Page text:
LANDMARK PRESERVATION PROGRAM
The Clinton Historical Society awards Landmark Designation to historic houses in the Town of Clinton. See the complete list of Landmarks here. In order to qualify for designation, the house (or structure) must have been built more than one hundred years ago and must retain much of its original character and architectural integrity. Old houses/buildings that do not meet these criteria but have historic significance will also be considered. The purpose of the Landmark Designation is to recognize the historic houses in our community, strengthen interest in historic preservation, and create a living archive of Clinton’s architectural history. Properties designated as landmarks by the Clinton Historical Society are eligible for protection under Chapter 250 of the Town of Clinton Zoning Law.
To submit your property for consideration, please review the materials that follow and contact us for guidance on how to prepare your application. We are happy to work with you.
GUIDELINES FOR LANDMARK DESIGNATION
The following suggestions are offered to the Landmark Committee to be considered in its deliberations.
The primary purposes of the Landmark Committee are as follows.
1. To identify structures or sites representative of Clinton’s past.
2. Through its designations to increase awareness among residents of Clinton’s place in history.
3. To strengthen interest in preservation as a legacy for future generations.
4. To recognize the efforts of past and present owners for preserving their part of Clinton’s history.
Although designation as a landmark should be regarded as an honor, its requirements should not be unreasonable—nor should they be rigid. Requirements for designation should not overlook the fact that history is an evolutionary process, and consistent with that process, changes in structures or sites were likely to occur. For example, the 12-over-12 panes of glass found in the windows of 18th and 19th century houses often were replaced because advances in technology and economy made the larger panes of glass more appropriate. Therefore the structure only needs to be historically representative. As a result, the number of panes of glass in the windows would not matter, but the windows would be required to be in the same place as when the structure was first constructed.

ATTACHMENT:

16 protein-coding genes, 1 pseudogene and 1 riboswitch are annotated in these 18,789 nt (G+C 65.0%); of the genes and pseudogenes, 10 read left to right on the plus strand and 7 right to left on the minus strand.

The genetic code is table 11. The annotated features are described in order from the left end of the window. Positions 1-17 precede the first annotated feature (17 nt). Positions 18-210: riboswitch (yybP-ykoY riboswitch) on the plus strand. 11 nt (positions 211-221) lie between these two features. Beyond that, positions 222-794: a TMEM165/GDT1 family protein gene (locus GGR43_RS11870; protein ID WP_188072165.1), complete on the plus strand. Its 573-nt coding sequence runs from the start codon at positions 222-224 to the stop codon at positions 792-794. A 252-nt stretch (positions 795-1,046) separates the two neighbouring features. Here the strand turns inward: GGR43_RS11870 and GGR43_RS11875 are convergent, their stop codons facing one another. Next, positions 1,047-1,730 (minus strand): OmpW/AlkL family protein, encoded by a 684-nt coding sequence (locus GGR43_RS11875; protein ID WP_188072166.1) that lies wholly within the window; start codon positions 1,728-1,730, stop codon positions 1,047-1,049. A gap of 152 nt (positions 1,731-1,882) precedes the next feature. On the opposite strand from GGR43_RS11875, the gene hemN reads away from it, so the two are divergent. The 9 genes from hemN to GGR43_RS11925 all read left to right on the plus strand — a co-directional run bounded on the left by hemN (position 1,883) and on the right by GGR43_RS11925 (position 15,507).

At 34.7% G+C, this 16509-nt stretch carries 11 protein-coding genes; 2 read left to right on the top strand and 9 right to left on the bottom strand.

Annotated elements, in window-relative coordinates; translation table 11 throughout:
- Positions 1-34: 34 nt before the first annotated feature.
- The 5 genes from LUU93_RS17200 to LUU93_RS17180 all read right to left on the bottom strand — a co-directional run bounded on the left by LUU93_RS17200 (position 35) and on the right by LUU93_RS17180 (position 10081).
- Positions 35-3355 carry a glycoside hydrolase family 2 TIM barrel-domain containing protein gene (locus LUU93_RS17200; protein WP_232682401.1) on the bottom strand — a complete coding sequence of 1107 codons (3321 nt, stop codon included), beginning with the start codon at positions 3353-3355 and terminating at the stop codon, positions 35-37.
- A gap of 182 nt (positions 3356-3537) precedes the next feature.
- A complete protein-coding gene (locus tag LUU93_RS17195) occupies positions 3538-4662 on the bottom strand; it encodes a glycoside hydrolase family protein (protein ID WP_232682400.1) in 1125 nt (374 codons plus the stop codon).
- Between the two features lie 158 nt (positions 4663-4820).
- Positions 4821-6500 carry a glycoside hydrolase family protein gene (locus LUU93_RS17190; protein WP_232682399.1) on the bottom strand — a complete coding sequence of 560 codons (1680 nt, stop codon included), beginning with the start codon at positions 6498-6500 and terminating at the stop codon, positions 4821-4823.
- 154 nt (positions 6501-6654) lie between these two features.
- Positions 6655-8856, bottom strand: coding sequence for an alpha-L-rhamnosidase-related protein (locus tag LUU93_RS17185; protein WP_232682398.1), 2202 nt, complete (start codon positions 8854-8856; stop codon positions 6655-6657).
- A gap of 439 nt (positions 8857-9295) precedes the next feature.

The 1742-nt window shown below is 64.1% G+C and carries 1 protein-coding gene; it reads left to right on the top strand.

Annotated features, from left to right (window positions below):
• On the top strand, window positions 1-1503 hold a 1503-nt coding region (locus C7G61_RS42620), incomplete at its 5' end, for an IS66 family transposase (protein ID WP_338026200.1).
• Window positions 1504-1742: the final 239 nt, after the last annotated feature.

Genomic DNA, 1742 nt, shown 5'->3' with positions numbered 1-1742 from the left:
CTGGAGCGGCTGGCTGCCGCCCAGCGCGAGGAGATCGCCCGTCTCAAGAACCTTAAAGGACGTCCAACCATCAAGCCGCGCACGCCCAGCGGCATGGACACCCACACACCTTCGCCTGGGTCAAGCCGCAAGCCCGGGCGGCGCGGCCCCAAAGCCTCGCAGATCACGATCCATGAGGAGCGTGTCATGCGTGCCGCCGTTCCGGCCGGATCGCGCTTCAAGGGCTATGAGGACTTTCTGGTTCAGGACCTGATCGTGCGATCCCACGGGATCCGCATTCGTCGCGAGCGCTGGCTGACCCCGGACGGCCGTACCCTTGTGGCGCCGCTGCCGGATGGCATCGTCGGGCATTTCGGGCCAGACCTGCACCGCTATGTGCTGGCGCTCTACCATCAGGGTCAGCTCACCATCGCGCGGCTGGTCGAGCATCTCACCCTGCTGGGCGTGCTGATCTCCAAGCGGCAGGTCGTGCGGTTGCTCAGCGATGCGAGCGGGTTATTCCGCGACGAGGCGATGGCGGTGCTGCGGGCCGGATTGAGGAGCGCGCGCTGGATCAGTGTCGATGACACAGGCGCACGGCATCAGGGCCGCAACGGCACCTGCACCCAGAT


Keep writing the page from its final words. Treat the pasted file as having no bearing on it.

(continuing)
Four criteria should be met before designation is given.
1. The structure or site should have been constructed more than one hundred years ago.
2. Ideally, documentation should be by a deed describing the structure or a dated photograph or line drawing in an appropriately dated source. However, such documentation is not often available; therefore alternative methods of identifying age can be considered. Such methods could include architectural design consistent with a recognized style of construction, mention of the structure in a history or dated published source, notation of the structure on a map, or reports from two or more other reliable sources.
The primary concern here should be the outer appearance of the structure. Its roof line, the placement of its windows, the number of floors, and other aspects of the structure visible from the road should reflect little change from original appearance. Some changes might be acceptable, such as a chimney that was reconstructed with similar materials or new siding similar in material to the original siding. In some special cases, even the addition of a small window dormer that does not change the basic appearance of the structure would be acceptable. However, in all cases the condition of the structure or site should be fair or better. In some instances landmark designation could be given with the proviso that the structure be improved with a certain time period to meet a recommended condition.
If a structure or site does not quite meet one of the two basic requirements noted above, the structure might be historically very significant. In such cases designation could be given. For example, a Dutch barn whose condition is quite poor but is two hundred years old could be designated as historically significant and therefore could qualify. Or a structure built in 1905 that meets the criteria for integrity and is an example—perhaps the only surviving example—of a certain kind of architecture could be designated based on its historic significance.
In order to facilitate the review of an application, the Landmarks Committee requests that the following documentation be submitted for review.
2. A map showing the location in the Town of Clinton.
3. At least one photograph.
4. Proof of age of the house:
- Architectural records.
- Old deeds.
- Old tax records.
- Construction methods.
- Historical records (old diaries, newspaper clippings, historical books, etc.).
5. Statement of unusual historic significance, if applicable.